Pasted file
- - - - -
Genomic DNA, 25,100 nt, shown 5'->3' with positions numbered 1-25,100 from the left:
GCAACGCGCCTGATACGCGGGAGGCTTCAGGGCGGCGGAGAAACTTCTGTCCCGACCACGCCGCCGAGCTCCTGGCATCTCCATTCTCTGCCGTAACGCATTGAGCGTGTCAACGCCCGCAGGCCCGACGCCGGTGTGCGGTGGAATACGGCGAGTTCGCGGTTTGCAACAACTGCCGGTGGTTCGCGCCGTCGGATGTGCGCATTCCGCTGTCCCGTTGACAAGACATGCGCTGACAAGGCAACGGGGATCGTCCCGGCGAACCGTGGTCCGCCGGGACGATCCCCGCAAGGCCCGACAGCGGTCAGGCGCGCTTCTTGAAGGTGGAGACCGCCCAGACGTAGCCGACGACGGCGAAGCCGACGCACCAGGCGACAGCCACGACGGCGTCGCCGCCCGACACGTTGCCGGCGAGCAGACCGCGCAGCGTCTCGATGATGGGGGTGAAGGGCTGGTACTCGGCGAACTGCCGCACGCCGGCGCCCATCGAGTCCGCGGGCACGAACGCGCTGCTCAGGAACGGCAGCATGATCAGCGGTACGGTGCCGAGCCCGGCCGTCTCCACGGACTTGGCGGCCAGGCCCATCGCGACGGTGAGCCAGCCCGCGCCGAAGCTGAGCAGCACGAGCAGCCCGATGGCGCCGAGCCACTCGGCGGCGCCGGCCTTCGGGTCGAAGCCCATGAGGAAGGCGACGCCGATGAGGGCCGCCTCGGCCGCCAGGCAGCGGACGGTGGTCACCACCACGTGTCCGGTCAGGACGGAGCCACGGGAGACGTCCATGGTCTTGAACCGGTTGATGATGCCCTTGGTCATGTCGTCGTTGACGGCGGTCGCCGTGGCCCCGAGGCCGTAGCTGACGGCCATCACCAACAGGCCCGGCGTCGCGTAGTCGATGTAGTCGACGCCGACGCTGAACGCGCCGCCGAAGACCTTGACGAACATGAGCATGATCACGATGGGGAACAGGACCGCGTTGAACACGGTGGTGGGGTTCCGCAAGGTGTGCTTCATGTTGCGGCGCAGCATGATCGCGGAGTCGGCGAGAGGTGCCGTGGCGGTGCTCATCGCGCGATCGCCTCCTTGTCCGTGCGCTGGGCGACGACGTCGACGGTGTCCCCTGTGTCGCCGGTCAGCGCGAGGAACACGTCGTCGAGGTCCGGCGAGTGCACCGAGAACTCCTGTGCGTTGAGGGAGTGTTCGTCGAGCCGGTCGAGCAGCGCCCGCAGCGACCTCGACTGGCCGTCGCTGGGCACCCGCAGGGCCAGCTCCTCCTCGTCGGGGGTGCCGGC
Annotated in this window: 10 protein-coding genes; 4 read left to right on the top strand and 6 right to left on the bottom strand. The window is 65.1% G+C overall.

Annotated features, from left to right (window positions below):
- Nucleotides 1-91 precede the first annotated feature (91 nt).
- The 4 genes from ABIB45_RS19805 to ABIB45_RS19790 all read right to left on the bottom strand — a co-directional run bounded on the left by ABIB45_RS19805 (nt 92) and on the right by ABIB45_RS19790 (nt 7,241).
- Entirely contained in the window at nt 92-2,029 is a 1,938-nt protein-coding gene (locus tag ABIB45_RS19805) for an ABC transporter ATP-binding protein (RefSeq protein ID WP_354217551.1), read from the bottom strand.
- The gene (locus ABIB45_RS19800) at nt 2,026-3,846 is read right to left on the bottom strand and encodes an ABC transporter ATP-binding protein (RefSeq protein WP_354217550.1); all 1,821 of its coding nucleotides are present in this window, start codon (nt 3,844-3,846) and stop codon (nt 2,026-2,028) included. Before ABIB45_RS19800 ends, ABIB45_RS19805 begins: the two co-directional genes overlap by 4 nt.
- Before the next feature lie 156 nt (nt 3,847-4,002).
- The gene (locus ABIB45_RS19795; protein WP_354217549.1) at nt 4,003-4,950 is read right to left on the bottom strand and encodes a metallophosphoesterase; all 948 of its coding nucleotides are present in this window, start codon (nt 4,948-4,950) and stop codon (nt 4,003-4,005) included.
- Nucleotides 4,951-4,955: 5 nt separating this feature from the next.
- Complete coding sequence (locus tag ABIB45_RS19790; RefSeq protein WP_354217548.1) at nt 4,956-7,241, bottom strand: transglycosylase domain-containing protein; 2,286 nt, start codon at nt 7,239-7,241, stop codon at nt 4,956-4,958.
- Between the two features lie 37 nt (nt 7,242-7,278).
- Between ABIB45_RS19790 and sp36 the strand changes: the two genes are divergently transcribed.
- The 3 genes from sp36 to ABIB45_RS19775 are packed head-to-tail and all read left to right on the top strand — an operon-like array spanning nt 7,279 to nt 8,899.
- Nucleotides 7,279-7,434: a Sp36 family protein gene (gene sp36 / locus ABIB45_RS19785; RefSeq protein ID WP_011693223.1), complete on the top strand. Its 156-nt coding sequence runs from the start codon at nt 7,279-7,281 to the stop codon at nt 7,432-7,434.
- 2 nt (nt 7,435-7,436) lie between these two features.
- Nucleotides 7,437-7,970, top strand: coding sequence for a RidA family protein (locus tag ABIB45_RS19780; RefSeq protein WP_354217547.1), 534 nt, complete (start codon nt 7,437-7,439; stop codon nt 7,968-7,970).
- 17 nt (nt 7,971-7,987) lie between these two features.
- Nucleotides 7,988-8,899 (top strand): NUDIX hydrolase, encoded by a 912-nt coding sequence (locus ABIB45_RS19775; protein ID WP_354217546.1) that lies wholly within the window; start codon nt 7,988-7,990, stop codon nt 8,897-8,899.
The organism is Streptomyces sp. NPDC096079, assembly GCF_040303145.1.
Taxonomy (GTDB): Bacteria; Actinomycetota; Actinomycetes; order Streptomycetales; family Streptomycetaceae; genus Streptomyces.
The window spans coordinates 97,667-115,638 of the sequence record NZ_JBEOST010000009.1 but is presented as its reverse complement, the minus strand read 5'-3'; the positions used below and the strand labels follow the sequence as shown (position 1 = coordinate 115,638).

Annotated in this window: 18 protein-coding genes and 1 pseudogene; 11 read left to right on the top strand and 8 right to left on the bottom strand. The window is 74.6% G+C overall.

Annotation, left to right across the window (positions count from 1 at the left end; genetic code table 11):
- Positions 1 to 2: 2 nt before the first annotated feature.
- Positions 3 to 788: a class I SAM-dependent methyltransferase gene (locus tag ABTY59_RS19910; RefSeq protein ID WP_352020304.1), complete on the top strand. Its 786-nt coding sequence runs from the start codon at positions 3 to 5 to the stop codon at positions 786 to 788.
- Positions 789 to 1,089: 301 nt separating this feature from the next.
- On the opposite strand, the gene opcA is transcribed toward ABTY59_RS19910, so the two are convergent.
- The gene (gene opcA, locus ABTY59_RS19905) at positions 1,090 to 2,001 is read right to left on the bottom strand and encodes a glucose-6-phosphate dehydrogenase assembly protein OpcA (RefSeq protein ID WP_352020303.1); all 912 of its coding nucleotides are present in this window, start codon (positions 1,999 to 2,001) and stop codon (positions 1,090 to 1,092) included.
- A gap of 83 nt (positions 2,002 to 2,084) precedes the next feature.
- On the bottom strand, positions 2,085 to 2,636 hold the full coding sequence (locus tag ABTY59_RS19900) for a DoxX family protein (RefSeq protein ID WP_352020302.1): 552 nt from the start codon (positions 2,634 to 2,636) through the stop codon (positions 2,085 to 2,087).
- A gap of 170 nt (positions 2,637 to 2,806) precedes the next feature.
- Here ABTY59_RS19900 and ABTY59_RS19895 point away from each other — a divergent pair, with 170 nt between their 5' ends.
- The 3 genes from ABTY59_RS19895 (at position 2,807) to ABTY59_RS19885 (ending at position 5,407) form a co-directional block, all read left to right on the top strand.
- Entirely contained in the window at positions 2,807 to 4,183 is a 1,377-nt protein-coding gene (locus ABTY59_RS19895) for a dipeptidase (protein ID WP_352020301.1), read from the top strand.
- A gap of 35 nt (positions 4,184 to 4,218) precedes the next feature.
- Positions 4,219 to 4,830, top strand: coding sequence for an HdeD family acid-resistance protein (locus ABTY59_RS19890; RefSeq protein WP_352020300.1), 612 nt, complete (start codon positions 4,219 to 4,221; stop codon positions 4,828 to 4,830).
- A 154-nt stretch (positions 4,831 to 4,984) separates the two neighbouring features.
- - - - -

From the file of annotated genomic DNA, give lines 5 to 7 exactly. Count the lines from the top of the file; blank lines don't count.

- Nucleotides 1-91 precede the first annotated feature (91 nt).
- The 4 genes from ABIB45_RS19805 to ABIB45_RS19790 all read right to left on the bottom strand — a co-directional run bounded on the left by ABIB45_RS19805 (nt 92) and on the right by ABIB45_RS19790 (nt 7,241).
- Entirely contained in the window at nt 92-2,029 is a 1,938-nt protein-coding gene (locus tag ABIB45_RS19805) for an ABC transporter ATP-binding protein (RefSeq protein ID WP_354217551.1), read from the bottom strand.